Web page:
Updated 2014-03-18 11:24:50 by APN

I've had occassion to provide CPU utilization feedback to the user. For instance, you might have a Tcl/Tk application that consumes lots of CPU cycles, but there are options which the user can implement to reduce the load. It's nice to provide direct feedback (without requiring the user to access a system utility). Your application might also manage other applications, in which you might need to know how those applications are consuming resources.

Although I first titled this Wiki page for CPU utilization, the following can also be applied to measuring memory usage, uptime, etc.

Problem How to determine CPU utilization for your running application.

Solution - UNIX Use ps. The Berkeley version of ps (Linux default, /usr/ucb/ps for Solaris) provides this bit of information, which can be retrieved rather easily via exec. I'll use Solaris as my example, since that's what I'm most familiar with.

If you execute /usr/ucb/ps, you'll get two or more lines that look like this:
  mgbacke   5681  0.1  0.2 2440 1960 pts/6    S 10:31:36  0:0 /usr/bin/tcsh

More then likely, you'll get a lot of lines like this. What we really want is just the line associated with our application. To do this, give the ps command the u option, followed by the PID (Process ID) of the application:
  /usr/ucb/ps u 5681

which would return the output shown above.

To implement the above from within a Tcl application, you might implement a procedure such as this:
  proc getCPUutil { } {
      set result [exec /usr/ucb/ps u [pid]]
      set cpuUtil [lindex $result 13]

You could also inline the code by doing everything on one line, but that's not by style:
  set CPU [lindex [exec /usr/ucb/ps u [pid]] 13]

Marty Backe

HP, IBM, etc., users, please confirm a suitable version of ps is available.

Lars H: The Filesystem Hierarchy Standard requires there to be a /bin/ps utility. I'd be worried about trusting the order of columns though (and also about using lindex to parse them); consider instead using the -o option of ps to make it output just the quantity you're interested in.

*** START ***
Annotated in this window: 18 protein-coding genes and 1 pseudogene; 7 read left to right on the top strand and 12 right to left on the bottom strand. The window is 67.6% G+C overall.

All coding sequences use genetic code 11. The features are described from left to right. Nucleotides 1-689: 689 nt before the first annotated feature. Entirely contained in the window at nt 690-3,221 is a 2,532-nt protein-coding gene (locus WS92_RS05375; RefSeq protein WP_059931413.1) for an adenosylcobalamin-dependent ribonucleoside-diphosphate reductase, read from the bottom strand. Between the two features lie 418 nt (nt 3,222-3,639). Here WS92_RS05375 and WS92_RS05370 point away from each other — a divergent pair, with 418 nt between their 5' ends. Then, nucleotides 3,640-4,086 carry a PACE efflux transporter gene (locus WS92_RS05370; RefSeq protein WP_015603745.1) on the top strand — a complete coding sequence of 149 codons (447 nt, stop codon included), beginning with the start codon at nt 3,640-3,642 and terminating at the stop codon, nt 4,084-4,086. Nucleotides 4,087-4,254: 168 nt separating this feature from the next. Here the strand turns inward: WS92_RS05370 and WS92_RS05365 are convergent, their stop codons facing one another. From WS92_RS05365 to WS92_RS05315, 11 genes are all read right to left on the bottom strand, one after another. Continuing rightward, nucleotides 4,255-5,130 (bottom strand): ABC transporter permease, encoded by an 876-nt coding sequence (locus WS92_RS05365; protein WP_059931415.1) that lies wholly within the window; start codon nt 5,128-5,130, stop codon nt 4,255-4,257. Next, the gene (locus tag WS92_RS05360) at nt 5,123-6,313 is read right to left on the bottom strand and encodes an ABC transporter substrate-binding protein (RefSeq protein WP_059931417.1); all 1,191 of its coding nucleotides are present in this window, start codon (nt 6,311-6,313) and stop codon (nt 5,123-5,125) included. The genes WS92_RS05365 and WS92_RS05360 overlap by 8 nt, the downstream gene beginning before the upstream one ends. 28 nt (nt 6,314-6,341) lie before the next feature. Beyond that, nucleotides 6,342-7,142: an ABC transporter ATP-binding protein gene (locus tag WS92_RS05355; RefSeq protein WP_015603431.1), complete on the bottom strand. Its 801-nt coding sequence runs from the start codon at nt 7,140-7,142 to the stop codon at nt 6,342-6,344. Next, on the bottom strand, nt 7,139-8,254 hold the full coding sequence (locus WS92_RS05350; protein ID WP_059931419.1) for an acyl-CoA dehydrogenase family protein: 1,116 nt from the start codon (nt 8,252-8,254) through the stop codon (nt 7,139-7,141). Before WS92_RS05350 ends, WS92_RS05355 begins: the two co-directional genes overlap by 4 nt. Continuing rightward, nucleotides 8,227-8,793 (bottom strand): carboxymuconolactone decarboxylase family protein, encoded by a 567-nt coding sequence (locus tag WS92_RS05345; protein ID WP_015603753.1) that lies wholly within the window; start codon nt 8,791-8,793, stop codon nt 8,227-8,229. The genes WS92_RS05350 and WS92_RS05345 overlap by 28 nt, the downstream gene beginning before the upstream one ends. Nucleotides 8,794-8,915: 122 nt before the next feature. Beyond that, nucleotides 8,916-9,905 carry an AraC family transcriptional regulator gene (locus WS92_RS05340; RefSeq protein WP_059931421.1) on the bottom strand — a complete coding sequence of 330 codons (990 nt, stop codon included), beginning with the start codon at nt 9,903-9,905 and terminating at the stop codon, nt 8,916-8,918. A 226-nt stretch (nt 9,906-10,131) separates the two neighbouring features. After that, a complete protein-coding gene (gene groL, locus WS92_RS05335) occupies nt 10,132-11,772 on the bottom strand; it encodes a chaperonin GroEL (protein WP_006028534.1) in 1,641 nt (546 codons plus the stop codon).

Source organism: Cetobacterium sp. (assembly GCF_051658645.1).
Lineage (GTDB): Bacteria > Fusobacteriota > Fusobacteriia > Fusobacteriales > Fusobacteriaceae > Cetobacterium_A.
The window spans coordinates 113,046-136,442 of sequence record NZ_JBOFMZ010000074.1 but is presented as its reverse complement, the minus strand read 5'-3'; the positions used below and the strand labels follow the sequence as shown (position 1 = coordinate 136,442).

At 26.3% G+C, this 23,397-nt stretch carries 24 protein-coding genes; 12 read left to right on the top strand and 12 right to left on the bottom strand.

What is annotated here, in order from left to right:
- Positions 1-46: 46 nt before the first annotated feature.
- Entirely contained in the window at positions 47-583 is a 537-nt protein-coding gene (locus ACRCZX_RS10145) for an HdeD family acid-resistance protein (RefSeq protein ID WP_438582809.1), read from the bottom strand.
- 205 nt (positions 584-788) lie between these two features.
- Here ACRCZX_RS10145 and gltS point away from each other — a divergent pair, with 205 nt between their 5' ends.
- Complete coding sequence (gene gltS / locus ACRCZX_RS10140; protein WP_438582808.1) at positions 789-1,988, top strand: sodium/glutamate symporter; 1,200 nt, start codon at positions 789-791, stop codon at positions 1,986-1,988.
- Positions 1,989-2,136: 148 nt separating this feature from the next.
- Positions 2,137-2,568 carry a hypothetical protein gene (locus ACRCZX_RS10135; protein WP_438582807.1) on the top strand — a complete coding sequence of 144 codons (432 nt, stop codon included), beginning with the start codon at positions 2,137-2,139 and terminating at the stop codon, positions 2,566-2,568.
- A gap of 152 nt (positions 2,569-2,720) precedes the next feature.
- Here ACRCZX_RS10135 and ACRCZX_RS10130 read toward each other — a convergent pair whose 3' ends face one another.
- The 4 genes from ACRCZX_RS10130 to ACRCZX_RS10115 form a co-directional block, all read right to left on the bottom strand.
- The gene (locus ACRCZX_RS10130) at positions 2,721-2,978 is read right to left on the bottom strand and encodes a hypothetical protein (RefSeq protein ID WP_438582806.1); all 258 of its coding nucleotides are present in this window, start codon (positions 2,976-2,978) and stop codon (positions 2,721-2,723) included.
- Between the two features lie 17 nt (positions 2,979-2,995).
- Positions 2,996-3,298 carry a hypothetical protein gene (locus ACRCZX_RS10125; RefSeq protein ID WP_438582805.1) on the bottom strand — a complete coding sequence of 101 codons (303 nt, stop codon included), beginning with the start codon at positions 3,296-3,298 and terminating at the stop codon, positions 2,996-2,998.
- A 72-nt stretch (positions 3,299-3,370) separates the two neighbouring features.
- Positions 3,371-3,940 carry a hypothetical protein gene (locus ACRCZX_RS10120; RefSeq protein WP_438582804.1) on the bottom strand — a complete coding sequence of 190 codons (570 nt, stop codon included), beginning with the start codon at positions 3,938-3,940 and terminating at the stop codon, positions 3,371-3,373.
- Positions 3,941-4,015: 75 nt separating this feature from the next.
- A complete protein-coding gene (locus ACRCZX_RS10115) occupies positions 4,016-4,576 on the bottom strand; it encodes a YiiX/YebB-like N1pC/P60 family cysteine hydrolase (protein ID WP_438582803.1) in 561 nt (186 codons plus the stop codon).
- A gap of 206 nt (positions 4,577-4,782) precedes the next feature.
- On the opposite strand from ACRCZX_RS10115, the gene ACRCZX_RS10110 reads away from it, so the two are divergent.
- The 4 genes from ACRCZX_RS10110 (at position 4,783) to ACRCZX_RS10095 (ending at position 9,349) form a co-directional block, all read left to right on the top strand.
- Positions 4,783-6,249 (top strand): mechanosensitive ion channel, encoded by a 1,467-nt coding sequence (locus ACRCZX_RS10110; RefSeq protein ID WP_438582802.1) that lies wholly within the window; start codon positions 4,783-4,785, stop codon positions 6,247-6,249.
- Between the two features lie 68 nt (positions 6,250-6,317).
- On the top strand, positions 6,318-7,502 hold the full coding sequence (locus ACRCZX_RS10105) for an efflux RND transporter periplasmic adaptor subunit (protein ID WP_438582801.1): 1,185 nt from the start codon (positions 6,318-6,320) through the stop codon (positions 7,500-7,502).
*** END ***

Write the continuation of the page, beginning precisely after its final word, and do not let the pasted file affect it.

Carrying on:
MHN: ... which is
  exec ps -o%cpu --no-headers [pid]

DKF: … or (tested on OSX)
  exec ps -o "%cpu=" -p [pid]

Solution - Windows Using new (4.0 Beta 1 and later)
(tcl) 51 % set query [pdh_system_performance_query processor_utilization processor_utilization_per_cpu]
(tcl) 52 % pdh_query_get $query
processor_utilization 0.5898441948604449 processor_utilization_per_cpu {_Total 0.5898441948604449 0,_Total 0.5898441948604449 0,0 1.163364324505478 0,1 0.39867081831209683 0,2 0.11191075348958579 0,3 0.685430883134619}
(tcl) 53 % after 1000
(tcl) 54 % pdh_query_get $query
processor_utilization 0.909173966151211 processor_utilization_per_cpu {_Total 0.909173966151211 0,_Total 0.909173966151211 0,0 1.626480876427261 0,1 0.7042291346437635 0,2 0.8067015503974817 0,3 0.4992843031363159}

The code below only works with older versions of TWAPI (4.0 Beta 1 and later do not support this option):
  package require twapi
  # Total CPU utilization
  set cpu_utilization [twapi::get_processor_info -processorutilization]
  # This process utilization
  set process_utilization [twapi::get_process_info [pid] -processorutilization]
  # This thread utilization
  set thread_utilization [twapi::get_thread_info [twapi::get_current_thread_id] -processorutilization]

Going deeper, one of the GSoC 2011 Executed Projects gives access to CPU performance counters on at least Linux and Windows.